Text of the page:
|Title||Sources of atmospheric lead (Pb) after quarter century of phasing out of leaded gasoline in Bangkok, Thailand|
|Publication Type||Journal Article|
|Year of Publication||2021|
|Authors||Kayee J, Bureekul S, Sompongchaiyakul P, Wang X, Das R|
|Other Numbers||Article number: 118355|
|Keywords||Lead (Pb) in Thai aerosol, Pb isotope ratios, PM2.5, Trace metals, Unleaded gasoline|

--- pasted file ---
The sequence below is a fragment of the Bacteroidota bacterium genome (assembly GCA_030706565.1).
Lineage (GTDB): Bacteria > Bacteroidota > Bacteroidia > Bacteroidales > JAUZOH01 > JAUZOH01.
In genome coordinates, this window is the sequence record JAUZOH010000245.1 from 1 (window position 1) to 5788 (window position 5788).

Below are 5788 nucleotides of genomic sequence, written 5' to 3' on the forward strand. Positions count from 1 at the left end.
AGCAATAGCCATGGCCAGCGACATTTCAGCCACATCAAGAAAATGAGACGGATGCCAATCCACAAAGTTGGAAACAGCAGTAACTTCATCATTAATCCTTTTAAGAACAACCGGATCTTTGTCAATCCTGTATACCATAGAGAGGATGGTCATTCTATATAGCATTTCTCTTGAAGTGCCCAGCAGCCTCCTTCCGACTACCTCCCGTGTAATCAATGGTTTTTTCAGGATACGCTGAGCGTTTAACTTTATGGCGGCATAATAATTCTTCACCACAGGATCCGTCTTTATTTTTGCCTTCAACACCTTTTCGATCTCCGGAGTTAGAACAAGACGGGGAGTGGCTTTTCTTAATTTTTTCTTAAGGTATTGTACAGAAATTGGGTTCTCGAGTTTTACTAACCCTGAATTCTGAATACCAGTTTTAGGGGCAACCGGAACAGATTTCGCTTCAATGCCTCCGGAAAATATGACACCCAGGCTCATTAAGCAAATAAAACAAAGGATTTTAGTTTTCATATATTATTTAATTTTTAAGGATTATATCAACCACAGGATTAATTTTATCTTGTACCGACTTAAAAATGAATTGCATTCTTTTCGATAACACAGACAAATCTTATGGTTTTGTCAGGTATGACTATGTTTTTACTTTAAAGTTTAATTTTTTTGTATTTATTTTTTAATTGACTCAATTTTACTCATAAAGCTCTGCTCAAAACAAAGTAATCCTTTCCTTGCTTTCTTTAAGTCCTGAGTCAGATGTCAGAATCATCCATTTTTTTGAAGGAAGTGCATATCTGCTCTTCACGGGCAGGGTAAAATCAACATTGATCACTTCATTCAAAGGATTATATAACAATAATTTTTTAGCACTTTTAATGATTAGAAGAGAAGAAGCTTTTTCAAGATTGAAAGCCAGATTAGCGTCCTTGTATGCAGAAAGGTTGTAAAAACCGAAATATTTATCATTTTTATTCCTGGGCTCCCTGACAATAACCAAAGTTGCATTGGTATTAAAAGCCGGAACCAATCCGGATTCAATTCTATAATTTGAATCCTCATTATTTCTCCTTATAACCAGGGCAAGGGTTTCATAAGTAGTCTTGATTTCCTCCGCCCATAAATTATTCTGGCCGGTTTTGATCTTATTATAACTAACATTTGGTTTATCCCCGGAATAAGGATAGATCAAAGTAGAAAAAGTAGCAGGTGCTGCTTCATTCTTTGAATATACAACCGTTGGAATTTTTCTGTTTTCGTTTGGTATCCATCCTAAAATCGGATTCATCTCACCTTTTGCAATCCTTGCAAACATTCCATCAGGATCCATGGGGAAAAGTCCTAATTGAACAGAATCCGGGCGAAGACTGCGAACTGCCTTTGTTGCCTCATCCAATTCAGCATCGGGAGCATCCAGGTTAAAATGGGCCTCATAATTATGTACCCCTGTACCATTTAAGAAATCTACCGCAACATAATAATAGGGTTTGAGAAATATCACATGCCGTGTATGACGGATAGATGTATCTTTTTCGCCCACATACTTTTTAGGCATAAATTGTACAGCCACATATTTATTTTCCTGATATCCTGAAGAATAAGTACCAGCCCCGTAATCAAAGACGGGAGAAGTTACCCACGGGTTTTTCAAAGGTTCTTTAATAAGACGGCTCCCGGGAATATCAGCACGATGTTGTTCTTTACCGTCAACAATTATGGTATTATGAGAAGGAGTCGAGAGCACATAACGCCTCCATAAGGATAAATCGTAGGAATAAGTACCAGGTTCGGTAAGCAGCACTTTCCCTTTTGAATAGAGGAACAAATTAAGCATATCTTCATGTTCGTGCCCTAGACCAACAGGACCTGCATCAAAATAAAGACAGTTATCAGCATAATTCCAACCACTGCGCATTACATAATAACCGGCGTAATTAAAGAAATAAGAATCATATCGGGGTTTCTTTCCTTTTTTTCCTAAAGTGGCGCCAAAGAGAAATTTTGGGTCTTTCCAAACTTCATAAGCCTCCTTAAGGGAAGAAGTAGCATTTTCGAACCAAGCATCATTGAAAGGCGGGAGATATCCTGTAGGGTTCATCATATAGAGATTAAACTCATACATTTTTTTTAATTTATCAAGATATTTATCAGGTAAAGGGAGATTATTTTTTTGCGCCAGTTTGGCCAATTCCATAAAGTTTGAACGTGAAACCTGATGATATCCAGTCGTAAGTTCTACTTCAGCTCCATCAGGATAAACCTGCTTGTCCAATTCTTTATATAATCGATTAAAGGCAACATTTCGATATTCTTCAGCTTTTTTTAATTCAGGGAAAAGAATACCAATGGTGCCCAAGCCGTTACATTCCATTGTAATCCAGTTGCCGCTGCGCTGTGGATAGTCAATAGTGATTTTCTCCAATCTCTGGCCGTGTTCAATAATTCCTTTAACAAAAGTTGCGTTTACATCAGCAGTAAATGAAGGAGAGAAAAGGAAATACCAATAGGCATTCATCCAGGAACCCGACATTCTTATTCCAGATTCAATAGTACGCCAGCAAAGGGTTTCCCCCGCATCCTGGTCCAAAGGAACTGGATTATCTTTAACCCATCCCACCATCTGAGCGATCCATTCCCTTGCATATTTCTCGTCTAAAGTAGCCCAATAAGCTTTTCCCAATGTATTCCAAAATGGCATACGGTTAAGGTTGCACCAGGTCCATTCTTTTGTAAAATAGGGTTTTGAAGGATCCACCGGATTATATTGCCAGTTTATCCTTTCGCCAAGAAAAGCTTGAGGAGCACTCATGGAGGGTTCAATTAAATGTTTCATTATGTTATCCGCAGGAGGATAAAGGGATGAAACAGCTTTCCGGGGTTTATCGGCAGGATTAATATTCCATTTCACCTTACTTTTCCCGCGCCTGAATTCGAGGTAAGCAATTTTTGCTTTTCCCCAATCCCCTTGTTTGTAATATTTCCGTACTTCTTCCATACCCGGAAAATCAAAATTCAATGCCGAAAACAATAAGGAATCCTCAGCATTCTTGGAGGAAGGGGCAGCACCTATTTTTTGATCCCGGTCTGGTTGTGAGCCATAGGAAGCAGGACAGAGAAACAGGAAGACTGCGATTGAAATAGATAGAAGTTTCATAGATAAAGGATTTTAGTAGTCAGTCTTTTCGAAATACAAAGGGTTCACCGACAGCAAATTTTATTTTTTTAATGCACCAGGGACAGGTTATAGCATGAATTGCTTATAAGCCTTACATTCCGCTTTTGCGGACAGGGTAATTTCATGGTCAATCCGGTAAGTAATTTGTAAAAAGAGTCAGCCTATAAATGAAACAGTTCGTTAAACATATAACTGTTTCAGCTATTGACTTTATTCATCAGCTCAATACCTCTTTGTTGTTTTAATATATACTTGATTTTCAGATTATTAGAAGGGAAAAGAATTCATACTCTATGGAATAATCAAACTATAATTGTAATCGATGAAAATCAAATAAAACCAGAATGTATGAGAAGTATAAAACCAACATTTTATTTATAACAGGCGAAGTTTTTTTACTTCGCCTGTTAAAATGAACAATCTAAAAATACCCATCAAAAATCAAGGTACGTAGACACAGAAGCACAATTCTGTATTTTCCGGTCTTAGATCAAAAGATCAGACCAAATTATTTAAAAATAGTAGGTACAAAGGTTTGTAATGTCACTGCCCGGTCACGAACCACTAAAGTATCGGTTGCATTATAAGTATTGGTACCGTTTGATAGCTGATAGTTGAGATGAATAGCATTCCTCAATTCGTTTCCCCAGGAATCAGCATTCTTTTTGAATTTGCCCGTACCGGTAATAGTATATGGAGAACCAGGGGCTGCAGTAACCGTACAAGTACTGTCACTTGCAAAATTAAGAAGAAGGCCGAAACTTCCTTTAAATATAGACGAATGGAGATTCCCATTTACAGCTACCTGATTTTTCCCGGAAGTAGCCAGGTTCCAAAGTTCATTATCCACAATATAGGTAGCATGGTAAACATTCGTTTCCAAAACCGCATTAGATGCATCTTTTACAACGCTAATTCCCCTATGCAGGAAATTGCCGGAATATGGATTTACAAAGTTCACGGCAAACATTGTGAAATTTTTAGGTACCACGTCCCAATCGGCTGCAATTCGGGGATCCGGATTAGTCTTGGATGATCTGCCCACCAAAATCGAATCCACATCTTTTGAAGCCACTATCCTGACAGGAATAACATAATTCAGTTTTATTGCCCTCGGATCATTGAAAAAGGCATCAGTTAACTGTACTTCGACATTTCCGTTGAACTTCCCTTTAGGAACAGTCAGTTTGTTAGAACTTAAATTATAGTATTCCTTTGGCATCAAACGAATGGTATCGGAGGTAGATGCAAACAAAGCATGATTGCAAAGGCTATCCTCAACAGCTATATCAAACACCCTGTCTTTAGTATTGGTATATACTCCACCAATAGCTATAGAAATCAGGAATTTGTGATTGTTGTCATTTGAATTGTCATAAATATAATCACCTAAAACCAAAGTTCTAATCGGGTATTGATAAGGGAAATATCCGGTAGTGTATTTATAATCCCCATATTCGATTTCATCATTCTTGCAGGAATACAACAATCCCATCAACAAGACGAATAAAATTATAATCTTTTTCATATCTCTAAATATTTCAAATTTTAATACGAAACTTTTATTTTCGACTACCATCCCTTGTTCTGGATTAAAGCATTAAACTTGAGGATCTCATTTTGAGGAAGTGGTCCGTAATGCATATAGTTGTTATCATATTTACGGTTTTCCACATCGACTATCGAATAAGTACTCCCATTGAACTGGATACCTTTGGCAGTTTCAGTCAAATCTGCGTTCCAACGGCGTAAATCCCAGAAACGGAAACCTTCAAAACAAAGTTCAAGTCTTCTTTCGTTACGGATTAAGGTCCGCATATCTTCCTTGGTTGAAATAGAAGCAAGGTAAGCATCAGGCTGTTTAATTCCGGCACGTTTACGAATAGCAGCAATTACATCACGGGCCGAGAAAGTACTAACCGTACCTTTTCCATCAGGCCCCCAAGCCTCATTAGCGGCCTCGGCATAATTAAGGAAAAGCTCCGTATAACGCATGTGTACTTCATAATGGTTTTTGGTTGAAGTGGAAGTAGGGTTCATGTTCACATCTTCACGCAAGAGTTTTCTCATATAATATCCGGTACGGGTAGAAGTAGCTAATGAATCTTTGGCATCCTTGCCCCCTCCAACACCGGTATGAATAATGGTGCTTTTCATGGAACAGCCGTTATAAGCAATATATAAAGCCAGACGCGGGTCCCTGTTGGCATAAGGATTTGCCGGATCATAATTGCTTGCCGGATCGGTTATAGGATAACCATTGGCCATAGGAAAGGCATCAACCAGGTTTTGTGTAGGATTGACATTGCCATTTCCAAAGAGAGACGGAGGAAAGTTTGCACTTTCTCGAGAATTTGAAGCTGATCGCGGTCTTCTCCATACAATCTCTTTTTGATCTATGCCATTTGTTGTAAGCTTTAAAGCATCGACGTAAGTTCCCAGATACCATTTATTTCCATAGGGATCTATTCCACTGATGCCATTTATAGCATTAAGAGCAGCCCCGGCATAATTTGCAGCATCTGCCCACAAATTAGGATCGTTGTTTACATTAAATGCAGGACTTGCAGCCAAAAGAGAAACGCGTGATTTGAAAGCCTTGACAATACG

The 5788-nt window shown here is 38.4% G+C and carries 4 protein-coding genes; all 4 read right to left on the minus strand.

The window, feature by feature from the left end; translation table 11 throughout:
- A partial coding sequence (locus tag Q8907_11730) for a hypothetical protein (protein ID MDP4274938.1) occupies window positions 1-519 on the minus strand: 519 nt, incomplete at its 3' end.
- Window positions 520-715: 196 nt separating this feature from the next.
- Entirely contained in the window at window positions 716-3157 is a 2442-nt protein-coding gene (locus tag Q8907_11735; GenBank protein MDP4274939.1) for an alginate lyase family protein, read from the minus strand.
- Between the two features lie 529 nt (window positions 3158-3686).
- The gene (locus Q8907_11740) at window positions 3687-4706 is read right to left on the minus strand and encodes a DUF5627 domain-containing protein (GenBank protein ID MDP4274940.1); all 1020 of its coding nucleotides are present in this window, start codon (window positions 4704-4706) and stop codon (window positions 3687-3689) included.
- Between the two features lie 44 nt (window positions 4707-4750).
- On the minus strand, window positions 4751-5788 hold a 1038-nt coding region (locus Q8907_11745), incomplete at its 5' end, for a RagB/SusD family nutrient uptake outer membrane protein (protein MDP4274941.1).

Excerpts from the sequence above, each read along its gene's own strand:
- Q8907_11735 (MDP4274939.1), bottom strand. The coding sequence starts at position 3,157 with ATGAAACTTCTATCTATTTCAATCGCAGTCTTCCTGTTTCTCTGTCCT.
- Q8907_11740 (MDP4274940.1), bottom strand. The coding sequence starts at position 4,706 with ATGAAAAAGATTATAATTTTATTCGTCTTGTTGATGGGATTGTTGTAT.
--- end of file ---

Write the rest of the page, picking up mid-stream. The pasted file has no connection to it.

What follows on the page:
After global phasing out of leaded gasoline, anthropogenic sources of atmospheric lead (Pb) are dominated by coal combustion emissions, high-temperature metallurgical processes, and vehicle exhausts. Thailand was one of the first countries in Southeast Asia to completely phase out leaded gasoline by the year 1994. This study investigates the sources of atmospheric Pb in Thai aerosols, a quarter-century after phasing out of leaded gasoline using a multiproxy approach, Pb isotopes in conjunction with trace metal composition of PM2.5. Aerosol samples were collected for 1 year from January 2018 to April 2019 from Bangkok and Chonburi to understand the influence of seasonal variation on aerosol chemistry. Bangkok is the only megacity in Thailand and notorious for traffic congestion and Chonburi is a coastal town, 80 km southeast of Bangkok where the inter monsoon winds make landfall. Aerosol Pb concentrations significantly decreased in 25 years from 74 +/- 5 ng/m(3) in 1994-1995 to 14 +/- 13 ng/m(3) measured in Bangkok during Northeast (NE) monsoon winds. Concentrations of all the metals are higher in Chonburi compared to Bangkok in the NE monsoon wind, owing to the addition of local emissions from the megacity over the long-range transported metals before the winds reach the coastal town. The Pb isotope ratios have a wide range (Pb-206/Pb-207 range 1.1343-1.1685 and Pb-208/Pb-207 range 2.4138-2.4450) but the average ratios are not significantly different in Bangkok and Chonburi for all three seasons. However, present day Pb-206/Pb-207 ratios are more radiogenic than those measured 25 years ago in Bangkok. The Pb isotopes from both locations in all seasons have considerable overlap with unleaded gasoline and diesel used in Southeast Asia indicating automobile exhaust as an important source. Additionally, the NE monsoon winds are influenced by mixing of crustal dust (Al/Pb ratios correlates well with Pb-206/Pb-207, r(2) = 0.63) with coal combustion emission (strong inter-correlation of Pb, Zn, As and Cd, r(2) from 0.72 to 0.94) from China and Vietnam. Pb isotopes of the Southwest (SW) monsoon winds are also influenced by crustal dust and falls on the mixing line between coal combustion and ore processing emission from India in a Pb triple isotope plot. Chemical composition of aerosols in the inter-monsoon winds are similar to SW monsoon winds. After a quarter-century of leaded gasoline banning in Thailand, the atmospheric Pb sources have changed from less radiogenic leaded gasoline exhaust and Chinese ore processing to more radiogenic unleaded gasoline and diesel exhaust and coal combustion.